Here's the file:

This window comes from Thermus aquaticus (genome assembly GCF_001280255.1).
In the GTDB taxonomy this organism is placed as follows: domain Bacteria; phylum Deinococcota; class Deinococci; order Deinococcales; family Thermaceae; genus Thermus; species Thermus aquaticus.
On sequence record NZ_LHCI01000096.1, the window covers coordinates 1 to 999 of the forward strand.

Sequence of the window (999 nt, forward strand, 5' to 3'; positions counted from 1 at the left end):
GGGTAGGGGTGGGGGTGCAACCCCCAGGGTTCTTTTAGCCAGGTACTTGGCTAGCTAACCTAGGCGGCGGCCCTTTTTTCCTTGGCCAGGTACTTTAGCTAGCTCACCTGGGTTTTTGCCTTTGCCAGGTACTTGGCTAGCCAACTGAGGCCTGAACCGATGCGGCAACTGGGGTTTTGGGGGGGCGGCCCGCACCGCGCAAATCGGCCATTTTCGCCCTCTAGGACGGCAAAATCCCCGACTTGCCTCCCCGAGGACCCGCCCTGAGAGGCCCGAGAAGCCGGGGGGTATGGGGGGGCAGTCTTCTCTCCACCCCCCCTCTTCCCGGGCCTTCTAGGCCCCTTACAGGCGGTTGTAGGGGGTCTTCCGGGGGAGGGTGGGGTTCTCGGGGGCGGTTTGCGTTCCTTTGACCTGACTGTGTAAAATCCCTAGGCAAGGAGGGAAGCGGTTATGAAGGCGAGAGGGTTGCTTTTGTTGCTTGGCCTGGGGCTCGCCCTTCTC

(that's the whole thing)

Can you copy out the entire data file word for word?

This window comes from Thermus aquaticus (genome assembly GCF_001280255.1).
In the GTDB taxonomy this organism is placed as follows: domain Bacteria; phylum Deinococcota; class Deinococci; order Deinococcales; family Thermaceae; genus Thermus; species Thermus aquaticus.
On sequence record NZ_LHCI01000096.1, the window covers coordinates 1 to 999 of the forward strand.

Sequence of the window (999 nt, forward strand, 5' to 3'; positions counted from 1 at the left end):
GGGTAGGGGTGGGGGTGCAACCCCCAGGGTTCTTTTAGCCAGGTACTTGGCTAGCTAACCTAGGCGGCGGCCCTTTTTTCCTTGGCCAGGTACTTTAGCTAGCTCACCTGGGTTTTTGCCTTTGCCAGGTACTTGGCTAGCCAACTGAGGCCTGAACCGATGCGGCAACTGGGGTTTTGGGGGGGCGGCCCGCACCGCGCAAATCGGCCATTTTCGCCCTCTAGGACGGCAAAATCCCCGACTTGCCTCCCCGAGGACCCGCCCTGAGAGGCCCGAGAAGCCGGGGGGTATGGGGGGGCAGTCTTCTCTCCACCCCCCCTCTTCCCGGGCCTTCTAGGCCCCTTACAGGCGGTTGTAGGGGGTCTTCCGGGGGAGGGTGGGGTTCTCGGGGGCGGTTTGCGTTCCTTTGACCTGACTGTGTAAAATCCCTAGGCAAGGAGGGAAGCGGTTATGAAGGCGAGAGGGTTGCTTTTGTTGCTTGGCCTGGGGCTCGCCCTTCTC